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Posted 01/30/2023 in Travel and Leisure Articles by

Why Are The Northern Lights Only Visible At The Poles?

Why Are The Northern Lights Only Visible At The Poles?

Northern and southern lights are natural spectacles that occur in the Earth's Polar Regions. Also known as Aurora Australis and Aurora borealis, they can appear as green, blue, and red ribbons of light dancing across the sky. This wondrous atmospheric phenomenon creates a breathtaking sight to behold and lights up the otherwise dark skies for hundreds of miles. 

But you might wonder, why are the auroras only visible at the poles? Well, read on to find out why!

A Connection Between Northern Lights And Sun's Flares

The connection between Earth and the sun facilitates a lot of marvels on Earth, being northern lights one of them. Similar to Earth, Sun has its own weather. One such activity that takes place on the surface of the sun is solar flares, which are large explosions of plasma. These flares are what cause space weather. When solar flares and coronal holes occur, they cause the sun to shoot out charged particles from its surface into space toward Earth. These particles travel through the solar wind until they reach Earth's magnetic field and cause and cause disturbances in our atmosphere. During this, an ionization process comes to pass wherein the charged particles collide with nitrogen and O2 atoms and transfer their energy to them. This reaction is what causes the colors we see when looking at northern lights.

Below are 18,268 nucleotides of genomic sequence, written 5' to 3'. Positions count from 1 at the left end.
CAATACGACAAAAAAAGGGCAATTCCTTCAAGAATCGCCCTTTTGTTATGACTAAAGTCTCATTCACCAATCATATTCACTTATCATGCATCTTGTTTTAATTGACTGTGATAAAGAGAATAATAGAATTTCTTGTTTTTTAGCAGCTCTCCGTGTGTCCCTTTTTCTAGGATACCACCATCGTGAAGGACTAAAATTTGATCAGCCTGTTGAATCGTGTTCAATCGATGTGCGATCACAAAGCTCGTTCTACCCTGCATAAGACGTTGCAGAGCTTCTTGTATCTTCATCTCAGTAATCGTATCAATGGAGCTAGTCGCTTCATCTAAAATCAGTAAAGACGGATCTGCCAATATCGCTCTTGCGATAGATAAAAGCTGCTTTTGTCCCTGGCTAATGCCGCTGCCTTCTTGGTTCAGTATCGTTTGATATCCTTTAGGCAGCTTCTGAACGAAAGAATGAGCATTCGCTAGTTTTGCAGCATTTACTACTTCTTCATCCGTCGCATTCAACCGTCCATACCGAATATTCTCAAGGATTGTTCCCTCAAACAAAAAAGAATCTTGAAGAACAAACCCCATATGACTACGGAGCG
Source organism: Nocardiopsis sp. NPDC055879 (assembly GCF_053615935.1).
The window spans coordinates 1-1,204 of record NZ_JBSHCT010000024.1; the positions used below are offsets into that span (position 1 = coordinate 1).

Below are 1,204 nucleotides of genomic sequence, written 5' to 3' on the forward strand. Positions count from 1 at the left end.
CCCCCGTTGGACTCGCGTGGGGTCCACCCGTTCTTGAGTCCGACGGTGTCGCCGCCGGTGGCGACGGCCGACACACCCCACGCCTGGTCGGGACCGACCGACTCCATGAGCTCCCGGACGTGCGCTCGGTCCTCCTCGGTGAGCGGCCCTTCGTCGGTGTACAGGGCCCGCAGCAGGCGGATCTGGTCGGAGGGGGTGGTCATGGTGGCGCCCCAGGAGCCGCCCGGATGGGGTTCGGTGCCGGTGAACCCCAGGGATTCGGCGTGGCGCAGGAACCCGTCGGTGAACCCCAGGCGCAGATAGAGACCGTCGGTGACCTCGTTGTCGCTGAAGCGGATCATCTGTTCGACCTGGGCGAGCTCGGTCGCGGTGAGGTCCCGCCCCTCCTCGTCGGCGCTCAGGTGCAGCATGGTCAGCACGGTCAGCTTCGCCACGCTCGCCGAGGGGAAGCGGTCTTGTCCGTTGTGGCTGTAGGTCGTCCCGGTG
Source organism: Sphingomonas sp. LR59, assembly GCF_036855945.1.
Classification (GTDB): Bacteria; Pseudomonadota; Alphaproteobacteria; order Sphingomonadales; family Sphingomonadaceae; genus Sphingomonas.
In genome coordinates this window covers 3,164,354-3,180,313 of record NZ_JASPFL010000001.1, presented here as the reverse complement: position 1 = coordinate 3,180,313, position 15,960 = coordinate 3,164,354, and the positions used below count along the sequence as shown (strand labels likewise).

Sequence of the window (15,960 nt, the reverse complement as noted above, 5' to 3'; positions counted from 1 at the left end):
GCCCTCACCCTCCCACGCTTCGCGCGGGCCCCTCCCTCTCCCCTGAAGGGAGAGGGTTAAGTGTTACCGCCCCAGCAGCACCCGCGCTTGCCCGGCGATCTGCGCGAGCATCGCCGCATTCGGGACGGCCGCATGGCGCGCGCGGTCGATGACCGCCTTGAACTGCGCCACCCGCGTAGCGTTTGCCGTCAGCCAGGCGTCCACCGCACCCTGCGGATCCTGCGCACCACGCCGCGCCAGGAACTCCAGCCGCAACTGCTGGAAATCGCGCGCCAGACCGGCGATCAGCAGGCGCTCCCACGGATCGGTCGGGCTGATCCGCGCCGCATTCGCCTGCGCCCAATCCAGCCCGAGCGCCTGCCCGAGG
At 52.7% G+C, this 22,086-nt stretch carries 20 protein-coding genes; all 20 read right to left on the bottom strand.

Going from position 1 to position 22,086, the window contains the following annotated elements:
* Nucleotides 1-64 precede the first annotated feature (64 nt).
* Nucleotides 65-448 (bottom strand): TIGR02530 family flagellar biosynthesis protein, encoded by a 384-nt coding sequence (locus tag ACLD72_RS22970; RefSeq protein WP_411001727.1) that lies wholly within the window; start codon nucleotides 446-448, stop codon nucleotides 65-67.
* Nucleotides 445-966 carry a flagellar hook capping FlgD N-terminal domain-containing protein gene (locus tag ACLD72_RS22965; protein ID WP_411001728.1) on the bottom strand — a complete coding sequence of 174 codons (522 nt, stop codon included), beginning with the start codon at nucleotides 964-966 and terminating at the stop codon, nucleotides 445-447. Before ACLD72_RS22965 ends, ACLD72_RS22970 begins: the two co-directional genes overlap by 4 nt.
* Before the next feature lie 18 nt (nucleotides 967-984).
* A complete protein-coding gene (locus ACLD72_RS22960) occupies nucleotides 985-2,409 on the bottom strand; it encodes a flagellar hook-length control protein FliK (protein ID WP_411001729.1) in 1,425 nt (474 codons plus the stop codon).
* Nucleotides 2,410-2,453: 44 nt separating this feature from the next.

When Do Solar Flares Occur?

Solar flares occur most frequently when magnetic fields on the sun's surface become tangled, then snap back into place like rubber bands stretched too far. The largest solar flares happen during periods of maximum activity on the sun, known as solar maximums. Maximum activity occurs every 11 years when sunspots appear at high latitudes on both sides of our star's equator — a region known as its latitude band.

Why Are Auroras Only Visible At the Poles, Though?

The Earth's magnetic field is generated by its molten core, which acts like a dynamo. When the intense bursts of radiation emitted from the sun interact with our magnetic field, they cause it to become distorted. This distortion causes electrical currents to flow along the magnetic field lines, creating an aurora effect.

The Earth's magnetic field is invisible, but it creates a force that pushes particles toward the north and south poles. When a solar storm hits the Earth, it can send these particles streaming toward the poles, which is called a substorm. In addition, the northern and southern hemispheres have opposite magnetic poles and act like giant magnets that attract charged particles from space.

Northern lights are only visible at the poles because the Earth's magnetic field lines converge there. Since the magnetic field lines don't converge anywhere else aside from the north and south poles, auroras are only seen at these locations and not in between them. That's why we have auroras at both poles: The charged particles simply flow into these areas and collide with gas molecules in our atmosphere, causing them to glow.

Are you planning on visiting Yellowknife to witness this beautiful and seemingly light show and looking for an affordable northern lights all-inclusive trip? Yellowknife Tours has got you covered! Call 867-873-4600 to get exclusive northern lights package deals and discounts.

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